Background: Psychopathological symptoms during euthymia in Bipolar Disorder (BD) affect quality of life and predispose to the occurrence of new acute episodes, however only few studies investigated potential risk-factors. This study aims to explore the association between childhood trauma (CT), lifetime stressful events (SLEs) and psychopathological symptoms in BD patients during euthymia and controls (HC). Methods: A total of 261 participants (93 euthymic patients with BD, 168 HC) were enrolled. Generalized linear models and multiple logistic models were used to assess the association among the Symptom Check List-90-R (SCL-90-R), the Infancy Trauma Interview, the Paykel Life Events Scale. Results: The rate of participants reporting CT was higher in BD (n=47; 53%) than HC (n=43; 30%) (p=0.001). The experience of neglect was strongly related to BD (OR 6.5; p=0.003). CT was associated to higher scores on the SCL-90-R subscales (all the subscales except Phobia). No effects of the interaction between CT and diagnosis were found on SCL-90-R. Finally, there was a main effect of CT on lifetime SLEs (p<.001), that was not associated with diagnosis (p=0.833), nor with the interaction between CT and diagnosis (p=0.624). Limitations: The cross-sectional design does not allow causal inferences; the exclusion of subjects reporting medical or psychiatric comorbidity limits generalizability. Conclusions: CT was associated both to psychopathological symptoms during euthymia and the lifetime SLEs, thus it may represent a vulnerability factor influencing the course of BD. Overall, these data contribute to overcome the limited evidences documenting the influence of environmental factors on euthymic phase in BD.

The association of childhood trauma, lifetime stressful events and general psychopathological symptoms in euthymic bipolar patients and healthy subjects

Piccin S.;Balestrieri M.;
2021

Abstract

Background: Psychopathological symptoms during euthymia in Bipolar Disorder (BD) affect quality of life and predispose to the occurrence of new acute episodes, however only few studies investigated potential risk-factors. This study aims to explore the association between childhood trauma (CT), lifetime stressful events (SLEs) and psychopathological symptoms in BD patients during euthymia and controls (HC). Methods: A total of 261 participants (93 euthymic patients with BD, 168 HC) were enrolled. Generalized linear models and multiple logistic models were used to assess the association among the Symptom Check List-90-R (SCL-90-R), the Infancy Trauma Interview, the Paykel Life Events Scale. Results: The rate of participants reporting CT was higher in BD (n=47; 53%) than HC (n=43; 30%) (p=0.001). The experience of neglect was strongly related to BD (OR 6.5; p=0.003). CT was associated to higher scores on the SCL-90-R subscales (all the subscales except Phobia). No effects of the interaction between CT and diagnosis were found on SCL-90-R. Finally, there was a main effect of CT on lifetime SLEs (p<.001), that was not associated with diagnosis (p=0.833), nor with the interaction between CT and diagnosis (p=0.624). Limitations: The cross-sectional design does not allow causal inferences; the exclusion of subjects reporting medical or psychiatric comorbidity limits generalizability. Conclusions: CT was associated both to psychopathological symptoms during euthymia and the lifetime SLEs, thus it may represent a vulnerability factor influencing the course of BD. Overall, these data contribute to overcome the limited evidences documenting the influence of environmental factors on euthymic phase in BD.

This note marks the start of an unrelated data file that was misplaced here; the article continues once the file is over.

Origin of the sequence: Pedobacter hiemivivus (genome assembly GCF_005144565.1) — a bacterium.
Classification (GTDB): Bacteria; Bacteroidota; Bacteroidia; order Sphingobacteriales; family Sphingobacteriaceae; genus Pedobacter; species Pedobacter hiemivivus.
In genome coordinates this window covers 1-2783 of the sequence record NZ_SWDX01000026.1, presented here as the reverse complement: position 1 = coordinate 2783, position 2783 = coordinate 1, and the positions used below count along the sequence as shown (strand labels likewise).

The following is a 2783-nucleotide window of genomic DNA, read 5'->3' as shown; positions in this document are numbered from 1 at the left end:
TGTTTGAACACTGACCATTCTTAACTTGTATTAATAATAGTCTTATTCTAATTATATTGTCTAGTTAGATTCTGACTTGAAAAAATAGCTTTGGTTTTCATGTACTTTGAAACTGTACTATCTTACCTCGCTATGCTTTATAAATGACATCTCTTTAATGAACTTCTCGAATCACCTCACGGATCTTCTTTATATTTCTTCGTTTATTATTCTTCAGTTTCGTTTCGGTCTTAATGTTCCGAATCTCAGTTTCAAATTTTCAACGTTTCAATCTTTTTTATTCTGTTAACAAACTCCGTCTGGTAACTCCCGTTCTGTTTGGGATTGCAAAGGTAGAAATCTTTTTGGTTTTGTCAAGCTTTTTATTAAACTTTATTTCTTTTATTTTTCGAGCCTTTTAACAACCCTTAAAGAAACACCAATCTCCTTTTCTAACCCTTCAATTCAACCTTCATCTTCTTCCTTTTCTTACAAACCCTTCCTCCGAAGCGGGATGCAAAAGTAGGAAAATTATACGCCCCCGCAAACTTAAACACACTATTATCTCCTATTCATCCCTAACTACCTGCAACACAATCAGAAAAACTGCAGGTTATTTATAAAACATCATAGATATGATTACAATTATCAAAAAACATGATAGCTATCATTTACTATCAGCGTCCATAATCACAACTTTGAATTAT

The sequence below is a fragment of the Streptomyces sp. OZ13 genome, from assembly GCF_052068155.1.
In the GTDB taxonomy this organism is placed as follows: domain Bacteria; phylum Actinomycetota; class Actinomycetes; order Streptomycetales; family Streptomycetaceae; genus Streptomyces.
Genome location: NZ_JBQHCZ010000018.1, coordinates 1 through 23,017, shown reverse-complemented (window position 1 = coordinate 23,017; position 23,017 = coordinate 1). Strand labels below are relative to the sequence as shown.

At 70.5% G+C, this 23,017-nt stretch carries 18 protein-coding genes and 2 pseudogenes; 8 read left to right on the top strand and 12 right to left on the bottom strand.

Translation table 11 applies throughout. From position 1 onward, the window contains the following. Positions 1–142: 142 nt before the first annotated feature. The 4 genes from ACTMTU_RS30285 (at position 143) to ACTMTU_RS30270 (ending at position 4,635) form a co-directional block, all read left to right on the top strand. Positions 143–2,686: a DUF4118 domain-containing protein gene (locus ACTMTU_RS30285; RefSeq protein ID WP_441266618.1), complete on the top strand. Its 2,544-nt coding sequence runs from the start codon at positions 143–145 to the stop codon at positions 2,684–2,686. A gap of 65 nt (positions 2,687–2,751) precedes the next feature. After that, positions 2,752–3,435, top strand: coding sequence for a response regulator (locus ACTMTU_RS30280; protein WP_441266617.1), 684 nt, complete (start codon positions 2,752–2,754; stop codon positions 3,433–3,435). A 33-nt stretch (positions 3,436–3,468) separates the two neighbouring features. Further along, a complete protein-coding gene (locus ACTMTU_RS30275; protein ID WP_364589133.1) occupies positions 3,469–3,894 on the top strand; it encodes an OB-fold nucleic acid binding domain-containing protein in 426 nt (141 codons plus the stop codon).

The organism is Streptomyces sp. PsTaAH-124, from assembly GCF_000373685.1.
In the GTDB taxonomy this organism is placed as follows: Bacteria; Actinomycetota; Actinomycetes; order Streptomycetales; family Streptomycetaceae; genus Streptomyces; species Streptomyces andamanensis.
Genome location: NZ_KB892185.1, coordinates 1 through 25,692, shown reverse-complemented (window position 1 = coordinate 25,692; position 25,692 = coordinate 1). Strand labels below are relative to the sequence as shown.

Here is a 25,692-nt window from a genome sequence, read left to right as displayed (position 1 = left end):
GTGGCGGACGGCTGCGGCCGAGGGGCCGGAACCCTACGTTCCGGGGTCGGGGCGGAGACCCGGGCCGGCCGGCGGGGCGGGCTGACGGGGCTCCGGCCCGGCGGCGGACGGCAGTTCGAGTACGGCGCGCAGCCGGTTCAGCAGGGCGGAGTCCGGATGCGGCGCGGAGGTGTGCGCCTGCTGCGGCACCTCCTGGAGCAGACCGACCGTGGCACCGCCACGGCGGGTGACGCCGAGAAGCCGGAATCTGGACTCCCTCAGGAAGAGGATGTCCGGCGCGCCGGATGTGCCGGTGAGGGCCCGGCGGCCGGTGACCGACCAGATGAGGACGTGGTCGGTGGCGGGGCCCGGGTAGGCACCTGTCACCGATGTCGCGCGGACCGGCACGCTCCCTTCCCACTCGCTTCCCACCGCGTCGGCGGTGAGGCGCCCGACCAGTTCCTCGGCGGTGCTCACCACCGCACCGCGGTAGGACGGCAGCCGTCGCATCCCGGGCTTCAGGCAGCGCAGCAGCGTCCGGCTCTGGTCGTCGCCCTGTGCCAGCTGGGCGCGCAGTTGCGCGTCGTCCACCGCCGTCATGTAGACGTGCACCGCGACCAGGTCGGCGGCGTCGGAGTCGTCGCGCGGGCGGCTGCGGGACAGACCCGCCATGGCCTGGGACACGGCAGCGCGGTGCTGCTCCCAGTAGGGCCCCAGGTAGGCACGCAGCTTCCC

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Utilizza questo identificativo per citare o creare un link a questo documento: http://hdl.handle.net/11390/1207208
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